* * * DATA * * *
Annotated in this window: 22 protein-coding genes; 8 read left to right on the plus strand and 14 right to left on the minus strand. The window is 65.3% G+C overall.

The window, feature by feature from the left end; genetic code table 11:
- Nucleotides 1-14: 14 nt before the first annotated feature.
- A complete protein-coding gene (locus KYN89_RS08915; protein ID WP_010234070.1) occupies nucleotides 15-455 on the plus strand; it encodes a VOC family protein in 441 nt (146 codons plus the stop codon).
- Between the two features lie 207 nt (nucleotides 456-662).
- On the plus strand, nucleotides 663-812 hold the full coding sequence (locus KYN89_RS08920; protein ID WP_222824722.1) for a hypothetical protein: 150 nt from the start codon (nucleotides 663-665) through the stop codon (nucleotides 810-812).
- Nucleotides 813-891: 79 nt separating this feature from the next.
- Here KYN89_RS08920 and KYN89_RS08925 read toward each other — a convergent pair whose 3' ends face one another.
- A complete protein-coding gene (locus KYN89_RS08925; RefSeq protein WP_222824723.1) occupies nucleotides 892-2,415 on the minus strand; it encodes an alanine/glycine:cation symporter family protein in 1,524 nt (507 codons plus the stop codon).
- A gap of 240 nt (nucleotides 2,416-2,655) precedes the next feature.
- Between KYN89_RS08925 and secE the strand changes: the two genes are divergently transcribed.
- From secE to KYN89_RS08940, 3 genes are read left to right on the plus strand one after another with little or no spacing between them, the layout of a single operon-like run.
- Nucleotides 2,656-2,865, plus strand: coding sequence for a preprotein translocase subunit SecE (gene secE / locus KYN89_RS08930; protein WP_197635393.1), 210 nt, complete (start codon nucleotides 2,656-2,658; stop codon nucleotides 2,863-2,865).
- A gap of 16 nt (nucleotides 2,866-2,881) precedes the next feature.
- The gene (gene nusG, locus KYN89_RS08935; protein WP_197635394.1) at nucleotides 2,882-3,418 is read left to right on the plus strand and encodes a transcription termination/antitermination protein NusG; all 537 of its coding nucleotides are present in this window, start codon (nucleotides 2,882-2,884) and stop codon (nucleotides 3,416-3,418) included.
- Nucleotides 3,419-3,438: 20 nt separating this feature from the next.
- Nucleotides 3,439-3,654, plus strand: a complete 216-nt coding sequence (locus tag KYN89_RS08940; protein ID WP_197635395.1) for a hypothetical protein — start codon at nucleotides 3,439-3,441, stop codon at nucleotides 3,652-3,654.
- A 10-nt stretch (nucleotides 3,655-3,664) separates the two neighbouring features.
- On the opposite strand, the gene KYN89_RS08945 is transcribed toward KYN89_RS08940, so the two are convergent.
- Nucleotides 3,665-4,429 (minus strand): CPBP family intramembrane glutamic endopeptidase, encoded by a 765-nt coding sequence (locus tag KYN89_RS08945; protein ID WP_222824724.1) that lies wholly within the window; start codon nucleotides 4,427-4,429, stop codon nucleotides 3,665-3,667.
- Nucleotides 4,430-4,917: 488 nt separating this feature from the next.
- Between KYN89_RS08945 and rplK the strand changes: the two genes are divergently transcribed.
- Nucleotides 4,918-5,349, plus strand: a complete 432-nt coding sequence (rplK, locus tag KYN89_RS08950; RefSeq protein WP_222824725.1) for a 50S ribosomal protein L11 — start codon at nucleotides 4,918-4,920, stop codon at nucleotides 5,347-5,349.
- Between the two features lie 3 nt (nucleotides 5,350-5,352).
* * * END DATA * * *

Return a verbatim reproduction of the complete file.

Annotated in this window: 22 protein-coding genes; 8 read left to right on the plus strand and 14 right to left on the minus strand. The window is 65.3% G+C overall.

The window, feature by feature from the left end; genetic code table 11:
- Nucleotides 1-14: 14 nt before the first annotated feature.
- A complete protein-coding gene (locus KYN89_RS08915; protein ID WP_010234070.1) occupies nucleotides 15-455 on the plus strand; it encodes a VOC family protein in 441 nt (146 codons plus the stop codon).
- Between the two features lie 207 nt (nucleotides 456-662).
- On the plus strand, nucleotides 663-812 hold the full coding sequence (locus KYN89_RS08920; protein ID WP_222824722.1) for a hypothetical protein: 150 nt from the start codon (nucleotides 663-665) through the stop codon (nucleotides 810-812).
- Nucleotides 813-891: 79 nt separating this feature from the next.
- Here KYN89_RS08920 and KYN89_RS08925 read toward each other — a convergent pair whose 3' ends face one another.
- A complete protein-coding gene (locus KYN89_RS08925; RefSeq protein WP_222824723.1) occupies nucleotides 892-2,415 on the minus strand; it encodes an alanine/glycine:cation symporter family protein in 1,524 nt (507 codons plus the stop codon).
- A gap of 240 nt (nucleotides 2,416-2,655) precedes the next feature.
- Between KYN89_RS08925 and secE the strand changes: the two genes are divergently transcribed.
- From secE to KYN89_RS08940, 3 genes are read left to right on the plus strand one after another with little or no spacing between them, the layout of a single operon-like run.
- Nucleotides 2,656-2,865, plus strand: coding sequence for a preprotein translocase subunit SecE (gene secE / locus KYN89_RS08930; protein WP_197635393.1), 210 nt, complete (start codon nucleotides 2,656-2,658; stop codon nucleotides 2,863-2,865).
- A gap of 16 nt (nucleotides 2,866-2,881) precedes the next feature.
- The gene (gene nusG, locus KYN89_RS08935; protein WP_197635394.1) at nucleotides 2,882-3,418 is read left to right on the plus strand and encodes a transcription termination/antitermination protein NusG; all 537 of its coding nucleotides are present in this window, start codon (nucleotides 2,882-2,884) and stop codon (nucleotides 3,416-3,418) included.
- Nucleotides 3,419-3,438: 20 nt separating this feature from the next.
- Nucleotides 3,439-3,654, plus strand: a complete 216-nt coding sequence (locus tag KYN89_RS08940; protein ID WP_197635395.1) for a hypothetical protein — start codon at nucleotides 3,439-3,441, stop codon at nucleotides 3,652-3,654.
- A 10-nt stretch (nucleotides 3,655-3,664) separates the two neighbouring features.
- On the opposite strand, the gene KYN89_RS08945 is transcribed toward KYN89_RS08940, so the two are convergent.
- Nucleotides 3,665-4,429 (minus strand): CPBP family intramembrane glutamic endopeptidase, encoded by a 765-nt coding sequence (locus tag KYN89_RS08945; protein ID WP_222824724.1) that lies wholly within the window; start codon nucleotides 4,427-4,429, stop codon nucleotides 3,665-3,667.
- Nucleotides 4,430-4,917: 488 nt separating this feature from the next.
- Between KYN89_RS08945 and rplK the strand changes: the two genes are divergently transcribed.
- Nucleotides 4,918-5,349, plus strand: a complete 432-nt coding sequence (rplK, locus tag KYN89_RS08950; RefSeq protein WP_222824725.1) for a 50S ribosomal protein L11 — start codon at nucleotides 4,918-4,920, stop codon at nucleotides 5,347-5,349.
- Between the two features lie 3 nt (nucleotides 5,350-5,352).